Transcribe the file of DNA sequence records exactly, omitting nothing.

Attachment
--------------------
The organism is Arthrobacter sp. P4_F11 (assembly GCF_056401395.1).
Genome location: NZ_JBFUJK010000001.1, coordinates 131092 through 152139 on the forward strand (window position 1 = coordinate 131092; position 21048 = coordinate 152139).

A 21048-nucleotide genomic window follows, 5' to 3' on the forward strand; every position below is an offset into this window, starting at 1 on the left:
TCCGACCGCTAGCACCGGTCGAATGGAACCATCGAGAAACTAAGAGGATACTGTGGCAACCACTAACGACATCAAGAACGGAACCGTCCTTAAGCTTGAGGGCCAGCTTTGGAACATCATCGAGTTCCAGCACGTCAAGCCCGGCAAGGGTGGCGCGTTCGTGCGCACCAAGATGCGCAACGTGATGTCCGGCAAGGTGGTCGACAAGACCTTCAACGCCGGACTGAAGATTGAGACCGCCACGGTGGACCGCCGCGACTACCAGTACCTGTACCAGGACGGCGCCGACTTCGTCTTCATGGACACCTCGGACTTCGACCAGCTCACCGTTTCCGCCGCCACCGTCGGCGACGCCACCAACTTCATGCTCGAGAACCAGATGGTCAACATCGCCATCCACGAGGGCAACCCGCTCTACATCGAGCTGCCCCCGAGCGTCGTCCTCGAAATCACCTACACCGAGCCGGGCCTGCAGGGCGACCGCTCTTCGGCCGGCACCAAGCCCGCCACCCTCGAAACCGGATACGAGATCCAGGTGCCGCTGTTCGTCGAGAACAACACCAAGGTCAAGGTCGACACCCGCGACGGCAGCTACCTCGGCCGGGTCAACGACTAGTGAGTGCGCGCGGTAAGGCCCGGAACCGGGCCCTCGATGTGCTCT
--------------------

The organism is Arthrobacter sp. P4_F11 (assembly GCF_056401395.1).
Genome location: NZ_JBFUJK010000001.1, coordinates 131092 through 152139 on the forward strand (window position 1 = coordinate 131092; position 21048 = coordinate 152139).

A 21048-nucleotide genomic window follows, 5' to 3' on the forward strand; every position below is an offset into this window, starting at 1 on the left:
TCCGACCGCTAGCACCGGTCGAATGGAACCATCGAGAAACTAAGAGGATACTGTGGCAACCACTAACGACATCAAGAACGGAACCGTCCTTAAGCTTGAGGGCCAGCTTTGGAACATCATCGAGTTCCAGCACGTCAAGCCCGGCAAGGGTGGCGCGTTCGTGCGCACCAAGATGCGCAACGTGATGTCCGGCAAGGTGGTCGACAAGACCTTCAACGCCGGACTGAAGATTGAGACCGCCACGGTGGACCGCCGCGACTACCAGTACCTGTACCAGGACGGCGCCGACTTCGTCTTCATGGACACCTCGGACTTCGACCAGCTCACCGTTTCCGCCGCCACCGTCGGCGACGCCACCAACTTCATGCTCGAGAACCAGATGGTCAACATCGCCATCCACGAGGGCAACCCGCTCTACATCGAGCTGCCCCCGAGCGTCGTCCTCGAAATCACCTACACCGAGCCGGGCCTGCAGGGCGACCGCTCTTCGGCCGGCACCAAGCCCGCCACCCTCGAAACCGGATACGAGATCCAGGTGCCGCTGTTCGTCGAGAACAACACCAAGGTCAAGGTCGACACCCGCGACGGCAGCTACCTCGGCCGGGTCAACGACTAGTGAGTGCGCGCGGTAAGGCCCGGAACCGGGCCCTCGATGTGCTCT